One of the only units on the Dolphins that has remained entirely intact from last season is the tight ends, and along with the offensive line this is another group that tends to not receive a lot of attention.
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Thanks to the arrival of wide receiver Brandon Marshall and the versatility of all four tight ends, their profile could be drastically raised.
Veteran Anthony Fasano is the established leader of the group, with Joey Haynos, Kory Sperry and John Nalbone feeding off of his energy and learning from his practice regimen. Each of them brings a little something different to the offense but they’re all asked to do a lot of different jobs. That’s how it’s always been in any system run by offensive coordinator Dan Henning, which is why Head Coach Tony Sparano considers tight end to be the second toughest position on the field behind quarterback.
“They have to do everything and they can’t be okay at it, they’ve got to be good at it,” Sparano said. “They have to be good protecting, they have to be good out of the backfield, they have to be good in the pass game and they have to be good in the run game. So they where a lot of hats, and I think from that standpoint there this group, we’re lucky they have some of that flexibility and they’re all very smart players.”
Nalbone and Sperry are both second-year players and Haynos is beginning his third season, so the fifth-year Fasano has embraced his role of being a mentor to the other three, while also focusing on taking his game to the next level. When he arrived in Miami before the 2008 season in a trade from Dallas, David Martin was the established veteran tight end and the two played off of each other very well. Fasano had the best season of his career, catching 34 passes for 454 yards and seven touchdowns.
Last season, Fasano got off to a slower start, but part of that had to do with his being asked to stay in more often in pass protection and as a run blocker. As the season progressed, the 6-foot-4, 255-pound Notre Dame graduate picked up a little steam and he finished with 31 catches for 339 yards and two touchdowns. Haynos added 19 receptions for 162 yards and two touchdowns in eight starts and Sperry caught three passes for 31 yards and a touchdown in his only start against Tampa Bay. Fasano believes Marshall’s presence could result in everyone’s numbers going up.
“On paper and theoretically I think it’s going to help open the middle of the field but we’ll see,” said Fasano, who played in more of a reserve role his first two years in Dallas. “I think every week our role’s going to change, but our role in this offense is trying to change and that’s a good thing because that means we’re protecting the quarterback and we’re allowed to work the middle of the field and have some mismatches. So us getting involved more in the passing game is a good thing for our offense.”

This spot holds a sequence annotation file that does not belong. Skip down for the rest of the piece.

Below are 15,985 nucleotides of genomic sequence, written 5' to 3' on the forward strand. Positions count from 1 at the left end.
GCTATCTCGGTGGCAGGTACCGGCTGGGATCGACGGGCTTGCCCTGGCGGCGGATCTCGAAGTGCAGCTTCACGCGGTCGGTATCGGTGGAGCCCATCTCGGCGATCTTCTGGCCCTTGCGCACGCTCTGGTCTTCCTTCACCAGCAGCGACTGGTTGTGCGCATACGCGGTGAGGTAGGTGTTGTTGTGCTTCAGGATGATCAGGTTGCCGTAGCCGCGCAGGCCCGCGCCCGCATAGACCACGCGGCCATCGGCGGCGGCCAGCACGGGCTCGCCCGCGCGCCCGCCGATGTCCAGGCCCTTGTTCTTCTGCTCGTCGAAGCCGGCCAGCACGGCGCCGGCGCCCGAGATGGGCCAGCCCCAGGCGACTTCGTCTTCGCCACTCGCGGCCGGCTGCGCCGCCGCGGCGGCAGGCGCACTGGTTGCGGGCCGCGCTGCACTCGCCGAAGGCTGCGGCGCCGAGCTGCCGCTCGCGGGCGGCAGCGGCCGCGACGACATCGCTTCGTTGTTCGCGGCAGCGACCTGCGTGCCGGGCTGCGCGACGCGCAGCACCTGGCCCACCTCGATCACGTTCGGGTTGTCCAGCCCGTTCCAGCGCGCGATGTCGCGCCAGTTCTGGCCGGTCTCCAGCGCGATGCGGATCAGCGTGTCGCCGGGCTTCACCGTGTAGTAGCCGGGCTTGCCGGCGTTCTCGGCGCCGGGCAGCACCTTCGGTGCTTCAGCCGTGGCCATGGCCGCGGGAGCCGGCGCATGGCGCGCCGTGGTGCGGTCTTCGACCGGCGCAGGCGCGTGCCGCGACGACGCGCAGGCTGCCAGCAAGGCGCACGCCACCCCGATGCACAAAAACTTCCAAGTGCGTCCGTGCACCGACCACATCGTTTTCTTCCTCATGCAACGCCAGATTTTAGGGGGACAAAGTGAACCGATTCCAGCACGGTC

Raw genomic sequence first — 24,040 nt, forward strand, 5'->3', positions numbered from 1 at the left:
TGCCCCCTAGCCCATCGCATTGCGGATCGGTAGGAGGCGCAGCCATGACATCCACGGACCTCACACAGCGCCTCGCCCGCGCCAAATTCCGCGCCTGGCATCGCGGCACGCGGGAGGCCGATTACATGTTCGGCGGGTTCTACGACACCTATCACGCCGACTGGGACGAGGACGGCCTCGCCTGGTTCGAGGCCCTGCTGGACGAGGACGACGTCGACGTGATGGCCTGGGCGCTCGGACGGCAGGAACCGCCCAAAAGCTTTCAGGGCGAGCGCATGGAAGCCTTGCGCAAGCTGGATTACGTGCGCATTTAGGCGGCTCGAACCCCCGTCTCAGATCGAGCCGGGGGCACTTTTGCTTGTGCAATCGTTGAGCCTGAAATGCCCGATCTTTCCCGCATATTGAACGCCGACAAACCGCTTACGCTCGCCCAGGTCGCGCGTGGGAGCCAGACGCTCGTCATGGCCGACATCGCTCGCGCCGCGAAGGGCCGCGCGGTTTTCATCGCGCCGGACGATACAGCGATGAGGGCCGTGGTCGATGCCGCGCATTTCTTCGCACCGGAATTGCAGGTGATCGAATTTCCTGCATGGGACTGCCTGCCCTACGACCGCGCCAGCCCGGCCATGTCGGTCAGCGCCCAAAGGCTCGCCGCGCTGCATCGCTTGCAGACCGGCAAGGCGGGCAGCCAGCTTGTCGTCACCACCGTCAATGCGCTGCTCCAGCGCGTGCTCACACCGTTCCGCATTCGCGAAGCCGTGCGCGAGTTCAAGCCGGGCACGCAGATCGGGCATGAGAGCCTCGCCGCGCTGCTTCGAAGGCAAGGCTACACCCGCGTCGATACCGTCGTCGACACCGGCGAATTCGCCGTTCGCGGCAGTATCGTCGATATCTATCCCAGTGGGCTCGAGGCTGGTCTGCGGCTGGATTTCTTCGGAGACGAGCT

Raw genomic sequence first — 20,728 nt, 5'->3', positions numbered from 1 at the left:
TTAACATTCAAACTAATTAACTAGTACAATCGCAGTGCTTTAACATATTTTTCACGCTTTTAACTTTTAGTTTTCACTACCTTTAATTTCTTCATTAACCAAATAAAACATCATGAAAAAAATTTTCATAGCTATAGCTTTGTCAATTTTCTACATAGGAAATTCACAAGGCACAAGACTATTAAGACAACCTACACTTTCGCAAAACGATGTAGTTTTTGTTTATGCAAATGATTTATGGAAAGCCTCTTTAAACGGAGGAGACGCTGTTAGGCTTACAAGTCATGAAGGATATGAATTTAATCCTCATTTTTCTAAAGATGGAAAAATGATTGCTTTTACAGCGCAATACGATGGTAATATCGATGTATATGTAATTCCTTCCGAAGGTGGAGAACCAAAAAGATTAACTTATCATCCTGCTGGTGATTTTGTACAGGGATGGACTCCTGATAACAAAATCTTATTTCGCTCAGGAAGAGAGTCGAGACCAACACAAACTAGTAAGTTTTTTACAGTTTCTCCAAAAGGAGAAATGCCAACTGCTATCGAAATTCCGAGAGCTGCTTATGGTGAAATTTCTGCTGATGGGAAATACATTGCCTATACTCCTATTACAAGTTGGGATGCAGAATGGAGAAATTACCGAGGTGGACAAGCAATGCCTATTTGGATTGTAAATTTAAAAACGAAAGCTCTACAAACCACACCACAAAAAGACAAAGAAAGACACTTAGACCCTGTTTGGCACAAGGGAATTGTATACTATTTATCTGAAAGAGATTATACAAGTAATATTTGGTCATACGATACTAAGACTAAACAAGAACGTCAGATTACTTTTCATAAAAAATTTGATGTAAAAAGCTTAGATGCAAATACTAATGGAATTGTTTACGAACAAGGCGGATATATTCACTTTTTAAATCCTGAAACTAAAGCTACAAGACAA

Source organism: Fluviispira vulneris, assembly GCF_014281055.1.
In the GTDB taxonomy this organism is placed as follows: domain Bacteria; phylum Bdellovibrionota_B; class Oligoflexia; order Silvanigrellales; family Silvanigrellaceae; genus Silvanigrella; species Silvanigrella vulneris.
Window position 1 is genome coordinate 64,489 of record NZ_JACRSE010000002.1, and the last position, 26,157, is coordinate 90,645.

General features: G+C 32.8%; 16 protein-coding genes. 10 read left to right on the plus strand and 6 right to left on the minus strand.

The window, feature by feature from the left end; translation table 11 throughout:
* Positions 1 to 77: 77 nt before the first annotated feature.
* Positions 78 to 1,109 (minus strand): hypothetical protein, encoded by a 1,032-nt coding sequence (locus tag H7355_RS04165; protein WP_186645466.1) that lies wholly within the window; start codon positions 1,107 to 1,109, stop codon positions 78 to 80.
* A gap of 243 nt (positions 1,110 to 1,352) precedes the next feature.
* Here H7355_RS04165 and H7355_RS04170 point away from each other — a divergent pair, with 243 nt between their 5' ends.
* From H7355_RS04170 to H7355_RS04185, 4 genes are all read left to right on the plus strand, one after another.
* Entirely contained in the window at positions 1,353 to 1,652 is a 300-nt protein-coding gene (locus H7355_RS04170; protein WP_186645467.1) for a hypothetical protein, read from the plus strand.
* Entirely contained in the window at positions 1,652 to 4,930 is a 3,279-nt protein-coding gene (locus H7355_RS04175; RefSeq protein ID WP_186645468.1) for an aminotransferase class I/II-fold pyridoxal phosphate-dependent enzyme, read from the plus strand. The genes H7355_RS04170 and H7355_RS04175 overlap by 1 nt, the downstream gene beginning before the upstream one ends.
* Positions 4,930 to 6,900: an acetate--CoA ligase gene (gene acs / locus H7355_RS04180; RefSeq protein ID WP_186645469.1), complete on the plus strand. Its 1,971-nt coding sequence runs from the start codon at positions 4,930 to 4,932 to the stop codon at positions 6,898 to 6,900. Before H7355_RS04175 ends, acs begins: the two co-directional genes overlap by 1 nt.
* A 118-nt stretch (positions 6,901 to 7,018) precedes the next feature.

Sparano also expressed a notion that the opportunities for the tight ends will be better with Marshall in the lineup, but their role as multi-faceted pass blockers, run blockers and receivers will stay pretty much the same. Being as the tight ends do most of their work in the middle of the field that area is expected to open up more when opposing defenses shade their coverage in Marshall’s direction.
Depending on how the four tight ends develop throughout in training camp in terms of being able to define themselves more individually, Sparano can see certain situations based on those combinations where Fasano or any of the others could be utilized differently. Starting quarterback Chad Henne will be asked to spread the ball around when possible so that the defensive backs can’t focus solely on Marshall and his side of the field, and that’s where the tight ends can help.
“In our offense, the tight ends are expected to run block like a lineman, pass block like a tackle and run routes and catch like our receivers,” veteran quarterback Chad Pennington said. “So they’ve got the most difficult, well-rounded position. They’re asked to do everything, and a lot of pressure’s put on them. Anthony, he does and excellent job and we ask him to block Pro Bowl defensive ends in pass protection, we’re asking him in the run game to do a lot of different things, so a bulls eye’s on their back or sure.”
With Fasano leading the way, this group of tight ends seems eager to welcome the attention.
“We’re really close,” said Sperry, who said he no longer has to worry about the rookie jitters. “As soon as one’s in there we all watch to see what happens. When he comes out we have corrections and if he did good we’re always positive. It’s real nice and almost feels like a family in the tight end room.”